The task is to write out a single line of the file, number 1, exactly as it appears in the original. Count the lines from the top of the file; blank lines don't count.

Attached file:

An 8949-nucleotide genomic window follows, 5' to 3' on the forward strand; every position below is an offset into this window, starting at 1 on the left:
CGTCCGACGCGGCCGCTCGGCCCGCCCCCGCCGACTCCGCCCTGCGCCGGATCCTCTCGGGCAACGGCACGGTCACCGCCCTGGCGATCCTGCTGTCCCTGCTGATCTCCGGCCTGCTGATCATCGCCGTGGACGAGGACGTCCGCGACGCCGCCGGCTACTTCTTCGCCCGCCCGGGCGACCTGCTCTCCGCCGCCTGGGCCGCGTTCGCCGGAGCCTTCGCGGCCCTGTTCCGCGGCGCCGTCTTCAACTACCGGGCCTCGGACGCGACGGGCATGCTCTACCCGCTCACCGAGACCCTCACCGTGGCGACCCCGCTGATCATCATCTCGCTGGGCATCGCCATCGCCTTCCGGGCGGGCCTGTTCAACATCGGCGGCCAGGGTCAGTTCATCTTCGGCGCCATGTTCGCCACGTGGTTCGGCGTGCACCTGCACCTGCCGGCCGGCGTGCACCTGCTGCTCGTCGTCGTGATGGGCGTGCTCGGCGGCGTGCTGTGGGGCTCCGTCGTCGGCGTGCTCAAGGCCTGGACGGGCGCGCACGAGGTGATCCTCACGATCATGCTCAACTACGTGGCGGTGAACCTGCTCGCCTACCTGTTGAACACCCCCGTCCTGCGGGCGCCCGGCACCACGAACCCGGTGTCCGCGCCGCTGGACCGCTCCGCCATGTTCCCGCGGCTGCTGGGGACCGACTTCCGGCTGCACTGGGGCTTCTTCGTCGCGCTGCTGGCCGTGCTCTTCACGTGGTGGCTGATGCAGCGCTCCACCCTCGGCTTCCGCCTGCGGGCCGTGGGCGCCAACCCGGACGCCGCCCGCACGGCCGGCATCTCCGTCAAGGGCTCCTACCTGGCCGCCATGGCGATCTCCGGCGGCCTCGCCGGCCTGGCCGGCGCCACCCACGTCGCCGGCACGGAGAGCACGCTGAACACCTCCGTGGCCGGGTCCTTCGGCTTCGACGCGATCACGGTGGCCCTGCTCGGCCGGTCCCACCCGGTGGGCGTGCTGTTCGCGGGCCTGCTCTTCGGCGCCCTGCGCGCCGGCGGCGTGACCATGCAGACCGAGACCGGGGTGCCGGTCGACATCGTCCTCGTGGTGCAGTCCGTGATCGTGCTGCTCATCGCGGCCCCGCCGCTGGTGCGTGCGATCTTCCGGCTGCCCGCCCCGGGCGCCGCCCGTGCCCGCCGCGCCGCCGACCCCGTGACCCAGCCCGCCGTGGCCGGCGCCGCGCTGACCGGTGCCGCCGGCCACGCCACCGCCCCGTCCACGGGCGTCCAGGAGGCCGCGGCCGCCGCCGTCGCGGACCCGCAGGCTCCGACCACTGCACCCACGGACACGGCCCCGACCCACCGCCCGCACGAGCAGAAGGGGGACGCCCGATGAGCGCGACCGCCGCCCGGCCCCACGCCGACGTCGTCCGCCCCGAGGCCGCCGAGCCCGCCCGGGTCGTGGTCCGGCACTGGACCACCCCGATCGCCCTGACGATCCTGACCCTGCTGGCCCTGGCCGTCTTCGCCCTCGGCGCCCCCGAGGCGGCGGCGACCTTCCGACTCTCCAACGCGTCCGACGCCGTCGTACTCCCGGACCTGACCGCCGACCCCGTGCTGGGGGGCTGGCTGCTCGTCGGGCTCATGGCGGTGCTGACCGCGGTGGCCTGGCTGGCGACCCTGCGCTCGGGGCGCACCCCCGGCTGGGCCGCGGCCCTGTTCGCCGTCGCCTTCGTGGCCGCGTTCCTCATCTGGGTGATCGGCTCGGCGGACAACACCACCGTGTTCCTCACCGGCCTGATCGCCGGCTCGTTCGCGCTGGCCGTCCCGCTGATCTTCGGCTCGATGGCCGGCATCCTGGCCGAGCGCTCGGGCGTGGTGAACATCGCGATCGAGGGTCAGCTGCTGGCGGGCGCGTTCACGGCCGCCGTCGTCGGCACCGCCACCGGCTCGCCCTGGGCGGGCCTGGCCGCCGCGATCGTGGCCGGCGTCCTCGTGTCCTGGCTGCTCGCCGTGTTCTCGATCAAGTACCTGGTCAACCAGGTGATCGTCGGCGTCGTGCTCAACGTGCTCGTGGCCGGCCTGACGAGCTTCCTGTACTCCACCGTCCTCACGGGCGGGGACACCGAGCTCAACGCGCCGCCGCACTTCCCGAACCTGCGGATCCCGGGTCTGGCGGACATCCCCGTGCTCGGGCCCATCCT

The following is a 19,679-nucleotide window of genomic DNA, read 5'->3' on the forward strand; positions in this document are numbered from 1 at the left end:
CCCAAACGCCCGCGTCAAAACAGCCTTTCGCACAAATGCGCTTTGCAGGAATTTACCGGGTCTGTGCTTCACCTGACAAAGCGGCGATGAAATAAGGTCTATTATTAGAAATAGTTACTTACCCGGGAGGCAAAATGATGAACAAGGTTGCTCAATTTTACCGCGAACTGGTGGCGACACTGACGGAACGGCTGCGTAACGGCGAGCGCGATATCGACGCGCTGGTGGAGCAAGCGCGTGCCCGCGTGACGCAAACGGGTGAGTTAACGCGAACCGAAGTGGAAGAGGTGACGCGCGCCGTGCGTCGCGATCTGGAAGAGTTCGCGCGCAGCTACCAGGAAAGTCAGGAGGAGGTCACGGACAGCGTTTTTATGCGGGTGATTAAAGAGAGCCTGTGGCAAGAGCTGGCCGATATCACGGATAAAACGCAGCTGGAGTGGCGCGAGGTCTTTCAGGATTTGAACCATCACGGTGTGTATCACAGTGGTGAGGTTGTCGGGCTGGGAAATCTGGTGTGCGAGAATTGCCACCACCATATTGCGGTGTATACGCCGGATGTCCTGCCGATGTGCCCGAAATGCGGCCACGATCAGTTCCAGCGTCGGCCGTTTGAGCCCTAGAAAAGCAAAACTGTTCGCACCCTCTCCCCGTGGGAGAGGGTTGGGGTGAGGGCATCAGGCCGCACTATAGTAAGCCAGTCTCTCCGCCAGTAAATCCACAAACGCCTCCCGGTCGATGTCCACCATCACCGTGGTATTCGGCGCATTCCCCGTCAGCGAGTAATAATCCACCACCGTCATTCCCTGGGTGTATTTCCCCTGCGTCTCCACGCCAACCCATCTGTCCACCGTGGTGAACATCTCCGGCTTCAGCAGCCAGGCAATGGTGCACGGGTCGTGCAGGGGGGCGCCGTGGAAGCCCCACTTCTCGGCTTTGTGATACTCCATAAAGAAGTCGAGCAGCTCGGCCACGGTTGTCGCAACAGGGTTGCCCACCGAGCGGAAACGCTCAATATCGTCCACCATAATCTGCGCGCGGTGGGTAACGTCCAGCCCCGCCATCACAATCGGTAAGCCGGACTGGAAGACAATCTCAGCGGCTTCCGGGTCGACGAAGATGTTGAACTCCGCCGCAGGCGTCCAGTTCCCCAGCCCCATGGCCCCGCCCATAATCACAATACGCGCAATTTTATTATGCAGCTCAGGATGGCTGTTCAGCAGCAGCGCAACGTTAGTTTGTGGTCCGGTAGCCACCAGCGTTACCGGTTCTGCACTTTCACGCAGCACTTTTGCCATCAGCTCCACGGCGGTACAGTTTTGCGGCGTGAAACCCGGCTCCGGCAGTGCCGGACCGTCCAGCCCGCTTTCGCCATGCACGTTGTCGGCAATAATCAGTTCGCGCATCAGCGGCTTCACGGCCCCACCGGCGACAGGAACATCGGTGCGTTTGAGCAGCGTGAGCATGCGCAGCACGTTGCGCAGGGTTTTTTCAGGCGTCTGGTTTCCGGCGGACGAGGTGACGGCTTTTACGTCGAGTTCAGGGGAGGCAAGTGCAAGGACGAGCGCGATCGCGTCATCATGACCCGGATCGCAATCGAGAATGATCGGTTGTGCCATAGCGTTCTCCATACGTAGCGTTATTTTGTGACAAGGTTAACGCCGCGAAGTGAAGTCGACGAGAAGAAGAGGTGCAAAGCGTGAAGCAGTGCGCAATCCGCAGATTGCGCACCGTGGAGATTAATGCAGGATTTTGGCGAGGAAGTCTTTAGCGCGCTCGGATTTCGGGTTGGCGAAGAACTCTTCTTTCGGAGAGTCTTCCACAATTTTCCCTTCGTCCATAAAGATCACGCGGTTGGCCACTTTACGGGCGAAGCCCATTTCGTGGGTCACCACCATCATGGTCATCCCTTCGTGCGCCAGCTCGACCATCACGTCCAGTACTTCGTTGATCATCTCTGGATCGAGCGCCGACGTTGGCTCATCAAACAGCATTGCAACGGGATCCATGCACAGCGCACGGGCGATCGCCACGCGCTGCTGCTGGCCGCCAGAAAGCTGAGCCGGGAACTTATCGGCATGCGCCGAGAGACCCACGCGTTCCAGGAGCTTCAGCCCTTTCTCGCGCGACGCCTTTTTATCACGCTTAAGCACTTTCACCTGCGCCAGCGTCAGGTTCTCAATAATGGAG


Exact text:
An 8949-nucleotide genomic window follows, 5' to 3' on the forward strand; every position below is an offset into this window, starting at 1 on the left: